What to Know About the Texas Lemon Law
Mar 10, 2022 by Juan Herrera, Vice President, Dispute Resolution Programs, BBB National Programs
A “lemon” is a vehicle that turns out to have one or more manufacturing defects that affect its safety, value, or use. If you feel that your vehicle fits this description, all is not lost. The good news is there are “lemon laws” that protect consumers whose purchases go sour.
In addition to the federal lemon law, called the Magnuson-Moss Warranty Act, states have their own lemon laws that help vehicle owners get defective vehicles repurchased, replaced, or repaired.
Since each state’s lemon law is different, our website provides an overview of lemon laws by state. For our larger states, we are providing a more in-depth review of the laws and how BBB AUTO LINE can support consumers in lemon law disputes. Previously, we looked at Florida and California. Now let’s take a look at the Texas lemon law.
What is the Texas lemon law?
The Texas lemon law is a state law administered by the Texas Department of Motor Vehicles that helps consumers who buy or lease new motor vehicles and have repeated problems getting their vehicles properly repaired (Tex. Occ. Code Ann. §§ 2301.001 et seq.).
What vehicles are covered?
The law covers new vehicles, purchased from a Texas dealer or lease company, that develop problems covered by a manufacturer’s written warranty. Specifically:
- Cars, trucks, vans, motorcycles, motor homes, towable recreational vehicles, all-terrain vehicles, neighborhood electric vehicles, and demonstrator vehicles that have been previously titled.
- Note: There are some cases in which a used vehicle is covered (for example, if it is still under the original warranty). However, the relief is limited to repairs only.
Who is covered under the Texas lemon law?
The Texas lemon law covers a motor vehicle owner who is one of the following:
- A purchaser of a motor vehicle at retail from a Texas dealer;
- A lessor or lessee (other than a sublessee) who purchased or leased a motor vehicle from a Texas dealer or lessor;
- A person who is a resident of Texas and has registered the vehicle in Texas;
- An active member of the U.S. armed forces who purchased or leased the vehicle at retail and is stationed in Texas at the time a claim is filed; or
- A transferee or assignee of a retail purchaser, lessor or lessee, as long as the transferee or assignee is a resident of Texas and registered the vehicle in Texas.
How do I know if my vehicle is considered a lemon under Texas lemon law requirements?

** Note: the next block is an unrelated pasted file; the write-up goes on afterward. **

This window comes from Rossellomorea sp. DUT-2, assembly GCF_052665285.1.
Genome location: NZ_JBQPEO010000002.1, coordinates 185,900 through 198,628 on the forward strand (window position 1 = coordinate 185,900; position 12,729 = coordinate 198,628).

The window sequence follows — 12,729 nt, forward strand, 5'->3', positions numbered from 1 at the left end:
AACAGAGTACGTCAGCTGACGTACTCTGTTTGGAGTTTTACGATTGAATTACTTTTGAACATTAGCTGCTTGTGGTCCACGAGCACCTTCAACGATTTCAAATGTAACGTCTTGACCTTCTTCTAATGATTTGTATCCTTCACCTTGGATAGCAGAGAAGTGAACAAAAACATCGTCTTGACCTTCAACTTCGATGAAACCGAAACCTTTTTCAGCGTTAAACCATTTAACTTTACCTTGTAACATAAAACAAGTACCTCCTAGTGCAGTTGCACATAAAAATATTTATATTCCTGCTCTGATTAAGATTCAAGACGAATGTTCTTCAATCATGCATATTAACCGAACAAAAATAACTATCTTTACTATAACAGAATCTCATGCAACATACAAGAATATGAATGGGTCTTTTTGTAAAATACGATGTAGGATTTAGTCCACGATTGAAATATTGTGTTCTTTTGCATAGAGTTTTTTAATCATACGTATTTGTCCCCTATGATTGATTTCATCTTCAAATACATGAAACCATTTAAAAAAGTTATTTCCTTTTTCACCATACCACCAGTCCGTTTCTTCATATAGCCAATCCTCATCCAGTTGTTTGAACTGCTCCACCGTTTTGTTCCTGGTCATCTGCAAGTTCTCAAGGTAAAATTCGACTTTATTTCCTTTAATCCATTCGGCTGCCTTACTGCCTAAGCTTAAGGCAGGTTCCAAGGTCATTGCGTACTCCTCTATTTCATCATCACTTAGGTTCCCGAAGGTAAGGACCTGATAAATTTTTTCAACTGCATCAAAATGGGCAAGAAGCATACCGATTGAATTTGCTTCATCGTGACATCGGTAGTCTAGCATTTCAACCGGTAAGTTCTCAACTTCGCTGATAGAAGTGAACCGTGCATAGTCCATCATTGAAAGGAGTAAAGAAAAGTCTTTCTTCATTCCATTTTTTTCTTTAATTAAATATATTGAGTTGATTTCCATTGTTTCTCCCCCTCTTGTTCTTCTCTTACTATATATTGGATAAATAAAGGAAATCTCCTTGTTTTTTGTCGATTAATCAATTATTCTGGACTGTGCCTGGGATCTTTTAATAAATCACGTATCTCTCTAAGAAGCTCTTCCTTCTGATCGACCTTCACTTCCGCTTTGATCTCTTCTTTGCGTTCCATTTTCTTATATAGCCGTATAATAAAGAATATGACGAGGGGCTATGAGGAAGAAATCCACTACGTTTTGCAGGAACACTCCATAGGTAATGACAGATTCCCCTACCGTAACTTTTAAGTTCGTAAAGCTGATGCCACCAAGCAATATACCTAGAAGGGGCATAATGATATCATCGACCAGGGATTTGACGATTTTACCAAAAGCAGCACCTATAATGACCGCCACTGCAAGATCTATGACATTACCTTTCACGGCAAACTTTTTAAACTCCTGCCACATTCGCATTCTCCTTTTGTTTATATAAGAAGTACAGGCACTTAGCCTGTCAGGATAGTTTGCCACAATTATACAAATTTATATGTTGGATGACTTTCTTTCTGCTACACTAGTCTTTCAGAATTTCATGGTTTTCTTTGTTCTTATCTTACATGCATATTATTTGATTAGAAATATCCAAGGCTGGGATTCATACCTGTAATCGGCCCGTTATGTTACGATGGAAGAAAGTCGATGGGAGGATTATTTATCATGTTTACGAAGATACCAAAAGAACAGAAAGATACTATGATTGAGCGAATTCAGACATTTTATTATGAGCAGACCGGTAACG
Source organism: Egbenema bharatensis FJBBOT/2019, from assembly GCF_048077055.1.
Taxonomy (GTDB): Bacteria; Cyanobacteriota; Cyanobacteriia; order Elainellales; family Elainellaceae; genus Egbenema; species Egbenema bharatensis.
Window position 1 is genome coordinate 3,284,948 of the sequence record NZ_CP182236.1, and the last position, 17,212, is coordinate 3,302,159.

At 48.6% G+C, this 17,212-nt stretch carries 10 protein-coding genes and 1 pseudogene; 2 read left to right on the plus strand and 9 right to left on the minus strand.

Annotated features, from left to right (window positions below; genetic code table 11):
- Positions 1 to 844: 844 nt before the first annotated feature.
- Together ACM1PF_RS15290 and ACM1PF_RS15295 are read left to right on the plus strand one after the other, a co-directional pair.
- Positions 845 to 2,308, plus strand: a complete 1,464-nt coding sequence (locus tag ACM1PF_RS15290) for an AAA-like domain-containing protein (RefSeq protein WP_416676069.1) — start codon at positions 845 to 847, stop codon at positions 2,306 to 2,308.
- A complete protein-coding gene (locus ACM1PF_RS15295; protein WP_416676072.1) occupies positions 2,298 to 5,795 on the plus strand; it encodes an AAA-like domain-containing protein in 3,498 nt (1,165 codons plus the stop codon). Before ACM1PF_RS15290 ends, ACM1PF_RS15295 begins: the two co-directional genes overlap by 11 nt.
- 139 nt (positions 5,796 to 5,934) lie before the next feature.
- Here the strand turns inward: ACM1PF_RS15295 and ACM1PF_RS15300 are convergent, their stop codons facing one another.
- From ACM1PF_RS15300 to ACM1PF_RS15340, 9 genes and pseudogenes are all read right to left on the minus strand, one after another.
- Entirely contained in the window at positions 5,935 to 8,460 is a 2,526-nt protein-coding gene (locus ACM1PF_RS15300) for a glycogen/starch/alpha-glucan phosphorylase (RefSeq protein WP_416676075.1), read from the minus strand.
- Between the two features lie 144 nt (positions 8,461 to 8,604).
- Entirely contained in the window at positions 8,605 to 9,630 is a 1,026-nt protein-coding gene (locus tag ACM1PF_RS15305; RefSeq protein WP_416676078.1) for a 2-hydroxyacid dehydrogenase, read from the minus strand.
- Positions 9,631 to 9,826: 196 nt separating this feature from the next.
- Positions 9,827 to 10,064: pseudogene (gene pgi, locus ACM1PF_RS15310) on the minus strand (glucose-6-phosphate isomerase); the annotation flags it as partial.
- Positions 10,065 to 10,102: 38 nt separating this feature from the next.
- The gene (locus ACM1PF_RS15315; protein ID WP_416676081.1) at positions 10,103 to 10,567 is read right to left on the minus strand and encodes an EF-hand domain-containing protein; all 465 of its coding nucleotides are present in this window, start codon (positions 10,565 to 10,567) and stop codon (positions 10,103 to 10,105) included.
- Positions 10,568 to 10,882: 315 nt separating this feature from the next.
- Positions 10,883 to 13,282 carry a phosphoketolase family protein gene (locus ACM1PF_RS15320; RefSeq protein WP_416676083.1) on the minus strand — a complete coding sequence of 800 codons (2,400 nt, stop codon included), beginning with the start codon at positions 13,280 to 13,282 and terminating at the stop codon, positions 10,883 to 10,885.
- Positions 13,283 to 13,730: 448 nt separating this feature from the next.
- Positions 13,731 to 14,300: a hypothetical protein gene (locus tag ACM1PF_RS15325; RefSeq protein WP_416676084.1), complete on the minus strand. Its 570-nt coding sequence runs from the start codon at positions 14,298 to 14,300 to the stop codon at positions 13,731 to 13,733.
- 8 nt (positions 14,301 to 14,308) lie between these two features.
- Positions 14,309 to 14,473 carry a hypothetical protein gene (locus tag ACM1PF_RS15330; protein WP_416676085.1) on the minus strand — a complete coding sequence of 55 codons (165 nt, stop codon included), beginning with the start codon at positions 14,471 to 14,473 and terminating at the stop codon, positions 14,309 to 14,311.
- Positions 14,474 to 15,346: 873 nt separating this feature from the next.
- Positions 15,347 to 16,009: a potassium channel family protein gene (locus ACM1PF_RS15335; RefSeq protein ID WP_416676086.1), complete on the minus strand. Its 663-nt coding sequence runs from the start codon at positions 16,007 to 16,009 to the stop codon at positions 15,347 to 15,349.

The consumer must prove all the following conditions:
- The defect or condition creates a serious safety hazard (a life-threatening malfunction or nonconformity that substantially impedes a person’s ability to control or operate a motor vehicle or causes a risk of fire or explosion) OR substantially impairs the vehicle’s use or market value.
- The serious defect or abnormal condition is not the result of abuse, neglect, or unauthorized modifications or alterations of the vehicle.
- The defect or condition is covered by a manufacturer’s written warranty.
- The dealer has been given a reasonable number of attempts to repair the defect or condition.
The consumer must also report the defect or condition to the dealer or manufacturer within the warranty term and do so via written notice.
What is considered a “reasonable” number of repair attempts?
The TX lemon law presumes that the manufacturer, distributor, or any of their agents or franchised dealers has been given a reasonable number of attempts to fix the defect if one of the following tests are passed:
- Four-times test: The defect continues to exist after being subject to repair four times for the same defect within the first 24 months or 24,000 miles (whichever comes first).
- Serious safety-hazard test: The defect poses a serious safety hazard that is not repaired after the vehicle has been taken for repair twice during the first 24 months or 24,000 miles, whichever comes first.
- 30-day test: The defect covered by the original factory warranty still exists after the vehicle has been out of service for repair for 30 days or more - not necessarily all at one time - during the first 24 months or 24,000 miles. Note: if a comparable loaner vehicle was provided while the vehicle was being repaired, that time does not count toward the 30 days.
What is the manufacturer’s duty to repurchase or replace a vehicle?
If, indeed, your motor vehicle is a “lemon” that can’t be repaired under the conditions described, the manufacturer or distributor must either replace or repurchase the vehicle.
- Replacement: The defective vehicle must be replaced with one that is comparable to the original vehicle and acceptable to the consumer, minus the mileage used.
- Refund: The vehicle must be bought back for the purchase price minus an amount charged for vehicle use, which is calculated according to a formula that considers the number of miles on the vehicle and other factors.
The law requires that, before bringing an action in court to enforce your rights, a consumer must first make use of the Texas state-operated arbitration program.
How can BBB AUTO LINE help?
In Texas, a lemon law complaint must be filed within six months following either the (1) expiration of the express warranty term or (2) 24 months or 24,000 miles following the date of the vehicle’s original delivery to a consumer, whichever comes first.
BBB AUTO LINE is a certified out-of-court mediation and arbitration dispute resolution program under the Texas lemon law and may be able to assist you.
To be eligible for BBB AUTO LINE support, your claim must involve one of our participating manufacturers and fall within the eligibility guidelines set forth by that manufacturer’s program.
To learn more about BBB AUTO LINE, or to open a claim, go to bbbautoline.org, select “FOR CONSUMERS” and submit the form, or call us at 1-800-955-5100.